The future of the city of Oxford cannot be separated from that of the wider surrounding area from where thousands of people travel in daily to work, shop and enjoy the city’s many cultural attractions. While Oxford’s nationally important knowledge-based economy grows, space to house the people who work in and support it is shrinking. Oxford is part of the Central Oxfordshire city-region, and planning for development must be on this basis. This is the theme of Oxfordshire Futures.
Oxfordshire Futures began life as Oxford Futures, a collaboration between Oxford Civic Society and Dr Nicholas Falk of the urbanism and design consultancy URBED. In 2013 they organised a series of debates for politicians, opinion formers and the wider public, aimed at raising awareness of these strategic issues. Others involved include Oxford Brookes University, Oxford University’s Smith School of Enterprise and the Environment, the Royal Society of Arts and the Academy of Urbanism.
From these debates a consensus view emerged that current planning practices were too fragmented to deliver the benefits promised by the growth of Central Oxfordshire’s knowledge economy. Four local authorities, the County, the Highways Agency, Network Rail, the Local Enterprise Partnership, landowners such as Oxford University and its Colleges, and private sector developers are all involved in planning and delivering the fabric and infrastructure needed.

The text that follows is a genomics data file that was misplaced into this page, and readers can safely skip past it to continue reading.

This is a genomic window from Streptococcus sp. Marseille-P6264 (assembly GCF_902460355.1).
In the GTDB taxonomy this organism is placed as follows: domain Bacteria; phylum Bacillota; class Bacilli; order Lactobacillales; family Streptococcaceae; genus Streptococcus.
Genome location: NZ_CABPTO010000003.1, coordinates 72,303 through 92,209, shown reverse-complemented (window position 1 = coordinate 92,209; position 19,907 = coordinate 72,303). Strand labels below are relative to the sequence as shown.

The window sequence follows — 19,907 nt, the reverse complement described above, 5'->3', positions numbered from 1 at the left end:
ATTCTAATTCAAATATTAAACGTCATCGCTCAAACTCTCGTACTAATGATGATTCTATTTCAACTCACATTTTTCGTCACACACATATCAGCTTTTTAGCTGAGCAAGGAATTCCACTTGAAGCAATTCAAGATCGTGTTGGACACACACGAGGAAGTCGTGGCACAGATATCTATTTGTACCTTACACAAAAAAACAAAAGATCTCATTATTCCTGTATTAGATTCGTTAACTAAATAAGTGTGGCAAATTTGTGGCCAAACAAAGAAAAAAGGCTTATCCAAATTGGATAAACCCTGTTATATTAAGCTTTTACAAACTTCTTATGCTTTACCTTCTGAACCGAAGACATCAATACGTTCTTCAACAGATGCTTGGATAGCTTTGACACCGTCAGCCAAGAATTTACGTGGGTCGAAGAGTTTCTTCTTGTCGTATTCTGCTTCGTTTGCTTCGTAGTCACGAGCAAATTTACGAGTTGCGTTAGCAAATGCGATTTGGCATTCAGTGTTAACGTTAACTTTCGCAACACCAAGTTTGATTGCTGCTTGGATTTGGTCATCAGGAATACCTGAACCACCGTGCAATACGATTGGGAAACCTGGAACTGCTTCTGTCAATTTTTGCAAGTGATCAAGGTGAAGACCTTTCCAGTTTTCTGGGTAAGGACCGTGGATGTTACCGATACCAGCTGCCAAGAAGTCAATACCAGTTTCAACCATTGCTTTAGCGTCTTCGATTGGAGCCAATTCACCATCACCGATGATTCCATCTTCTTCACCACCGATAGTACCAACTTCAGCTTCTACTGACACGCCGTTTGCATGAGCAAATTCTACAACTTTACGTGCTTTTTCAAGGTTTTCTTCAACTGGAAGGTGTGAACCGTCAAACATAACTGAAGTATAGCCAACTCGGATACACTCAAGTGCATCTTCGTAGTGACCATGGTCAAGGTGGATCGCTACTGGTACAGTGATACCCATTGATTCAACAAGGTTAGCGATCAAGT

At the same time Oxford was declared Britain’s “least affordable city”. 5000 new homes in the county may be needed every year up to 2031. The City Deal is set to bring over 18,000 new jobs and £700m of public and private investment. The pressure for growth and to find solutions is inescapable, while at the same time ways must be found of protecting the region’s valuable heritage. Oxford Civic Society launched a call for ‘smarter growth’, challenging political, business and community leaders to work together for the benefit of all. Learning from experience elsewhere, both in the UK and Europe, is a key part of the Oxfordshire Futures approach.
As interest in Oxford Futures increased and participation in its discussions widened beyond the confines of Oxford City its name was changed to Oxfordshire Futures in September 2016.
On this blog you will find articles and papers related to these issues. We want to raise public awareness and stimulate debate so please add your comments and thoughts on any of these or other related topics.
Oxford Civic Society aims to improve the quality of life in Oxford by working to influence planning, building, environment, travel and community issues. It has nearly 1,000 members and is a registered charity. www.oxcivicsoc.org.uk
Dr Nicholas Falk is an urban economist and strategic planner who founded his consultancy URBED in 1976. He played a key role in the development of Cambridge where he has worked for a number of years on achieving quality growth in and around the city. In Oxford he has advised on the new community at Barton Park.